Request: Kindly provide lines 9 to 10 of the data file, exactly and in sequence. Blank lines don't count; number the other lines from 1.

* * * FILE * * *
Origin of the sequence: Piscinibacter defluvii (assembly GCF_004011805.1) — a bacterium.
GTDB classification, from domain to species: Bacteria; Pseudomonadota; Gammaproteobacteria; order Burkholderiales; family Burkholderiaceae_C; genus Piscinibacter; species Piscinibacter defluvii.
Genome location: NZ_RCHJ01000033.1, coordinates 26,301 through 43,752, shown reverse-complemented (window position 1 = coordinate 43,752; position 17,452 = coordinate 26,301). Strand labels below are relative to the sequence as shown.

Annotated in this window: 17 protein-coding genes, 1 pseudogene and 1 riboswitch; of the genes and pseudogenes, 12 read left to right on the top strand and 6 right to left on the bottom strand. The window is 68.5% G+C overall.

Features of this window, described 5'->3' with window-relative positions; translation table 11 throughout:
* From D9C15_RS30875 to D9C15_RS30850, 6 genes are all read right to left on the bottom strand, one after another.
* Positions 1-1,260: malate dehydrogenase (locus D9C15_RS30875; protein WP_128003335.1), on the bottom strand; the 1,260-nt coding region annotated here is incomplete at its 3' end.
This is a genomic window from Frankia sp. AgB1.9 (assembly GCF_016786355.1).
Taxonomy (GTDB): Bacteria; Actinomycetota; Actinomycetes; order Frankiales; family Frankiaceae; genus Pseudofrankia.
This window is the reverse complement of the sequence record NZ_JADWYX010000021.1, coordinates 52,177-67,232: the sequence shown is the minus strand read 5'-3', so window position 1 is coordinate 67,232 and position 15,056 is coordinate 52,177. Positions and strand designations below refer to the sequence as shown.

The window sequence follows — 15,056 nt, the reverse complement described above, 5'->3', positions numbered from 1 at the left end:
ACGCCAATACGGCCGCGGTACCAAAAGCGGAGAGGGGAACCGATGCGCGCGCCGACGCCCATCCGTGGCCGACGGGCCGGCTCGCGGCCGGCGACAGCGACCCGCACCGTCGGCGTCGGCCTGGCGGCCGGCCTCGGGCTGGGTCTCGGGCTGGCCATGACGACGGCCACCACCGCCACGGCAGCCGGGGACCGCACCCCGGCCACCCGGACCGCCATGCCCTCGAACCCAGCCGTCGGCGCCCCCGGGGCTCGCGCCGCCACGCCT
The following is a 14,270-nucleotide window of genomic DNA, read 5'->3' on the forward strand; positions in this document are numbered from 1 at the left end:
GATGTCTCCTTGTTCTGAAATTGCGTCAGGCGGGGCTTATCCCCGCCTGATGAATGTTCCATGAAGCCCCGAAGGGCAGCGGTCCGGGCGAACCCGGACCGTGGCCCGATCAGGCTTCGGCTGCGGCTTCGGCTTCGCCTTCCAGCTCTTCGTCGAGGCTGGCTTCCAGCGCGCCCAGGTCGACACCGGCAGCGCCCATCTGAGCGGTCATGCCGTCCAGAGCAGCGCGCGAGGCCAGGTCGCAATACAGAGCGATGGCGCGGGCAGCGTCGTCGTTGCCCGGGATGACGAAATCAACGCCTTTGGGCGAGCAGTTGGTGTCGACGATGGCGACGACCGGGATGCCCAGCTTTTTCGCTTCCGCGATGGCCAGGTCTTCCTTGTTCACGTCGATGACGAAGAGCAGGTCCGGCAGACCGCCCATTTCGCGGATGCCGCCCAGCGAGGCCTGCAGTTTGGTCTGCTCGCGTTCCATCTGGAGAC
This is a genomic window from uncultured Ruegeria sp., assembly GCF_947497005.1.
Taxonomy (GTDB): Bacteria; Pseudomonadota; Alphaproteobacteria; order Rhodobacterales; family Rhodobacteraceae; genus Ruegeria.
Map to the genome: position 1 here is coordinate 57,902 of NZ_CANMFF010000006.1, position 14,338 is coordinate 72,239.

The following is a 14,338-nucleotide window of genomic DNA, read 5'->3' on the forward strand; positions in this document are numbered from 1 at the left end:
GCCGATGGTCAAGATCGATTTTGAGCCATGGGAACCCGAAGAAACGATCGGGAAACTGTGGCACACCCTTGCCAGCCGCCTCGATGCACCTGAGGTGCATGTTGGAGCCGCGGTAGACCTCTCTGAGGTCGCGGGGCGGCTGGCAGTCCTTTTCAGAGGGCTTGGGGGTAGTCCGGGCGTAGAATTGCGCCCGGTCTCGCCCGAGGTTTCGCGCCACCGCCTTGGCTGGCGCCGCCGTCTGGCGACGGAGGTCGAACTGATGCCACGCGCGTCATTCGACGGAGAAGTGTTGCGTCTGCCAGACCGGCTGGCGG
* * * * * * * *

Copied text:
Taxonomy (GTDB): Bacteria; Actinomycetota; Actinomycetes; order Frankiales; family Frankiaceae; genus Pseudofrankia.
This window is the reverse complement of the sequence record NZ_JADWYX010000021.1, coordinates 52,177-67,232: the sequence shown is the minus strand read 5'-3', so window position 1 is coordinate 67,232 and position 15,056 is coordinate 52,177. Positions and strand designations below refer to the sequence as shown.